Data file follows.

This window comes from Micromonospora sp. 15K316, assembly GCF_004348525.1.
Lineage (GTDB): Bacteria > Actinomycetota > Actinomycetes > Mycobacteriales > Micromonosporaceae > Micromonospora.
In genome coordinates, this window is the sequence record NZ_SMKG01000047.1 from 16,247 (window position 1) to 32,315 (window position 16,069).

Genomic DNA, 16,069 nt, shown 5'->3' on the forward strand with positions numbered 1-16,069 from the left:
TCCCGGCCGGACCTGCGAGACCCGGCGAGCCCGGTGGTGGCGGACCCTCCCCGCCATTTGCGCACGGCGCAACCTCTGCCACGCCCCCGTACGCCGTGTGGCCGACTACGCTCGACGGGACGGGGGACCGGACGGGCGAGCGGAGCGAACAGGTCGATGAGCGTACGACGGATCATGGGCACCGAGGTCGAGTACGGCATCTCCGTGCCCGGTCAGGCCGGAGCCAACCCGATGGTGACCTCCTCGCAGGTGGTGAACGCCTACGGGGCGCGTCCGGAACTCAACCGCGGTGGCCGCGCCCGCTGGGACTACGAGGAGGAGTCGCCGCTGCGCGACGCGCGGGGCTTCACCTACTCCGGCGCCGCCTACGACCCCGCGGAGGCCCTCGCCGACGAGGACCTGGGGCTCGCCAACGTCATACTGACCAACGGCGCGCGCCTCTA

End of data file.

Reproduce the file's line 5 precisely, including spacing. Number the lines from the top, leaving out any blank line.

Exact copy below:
TCCCGGCCGGACCTGCGAGACCCGGCGAGCCCGGTGGTGGCGGACCCTCCCCGCCATTTGCGCACGGCGCAACCTCTGCCACGCCCCCGTACGCCGTGTGGCCGACTACGCTCGACGGGACGGGGGACCGGACGGGCGAGCGGAGCGAACAGGTCGATGAGCGTACGACGGATCATGGGCACCGAGGTCGAGTACGGCATCTCCGTGCCCGGTCAGGCCGGAGCCAACCCGATGGTGACCTCCTCGCAGGTGGTGAACGCCTACGGGGCGCGTCCGGAACTCAACCGCGGTGGCCGCGCCCGCTGGGACTACGAGGAGGAGTCGCCGCTGCGCGACGCGCGGGGCTTCACCTACTCCGGCGCCGCCTACGACCCCGCGGAGGCCCTCGCCGACGAGGACCTGGGGCTCGCCAACGTCATACTGACCAACGGCGCGCGCCTCTA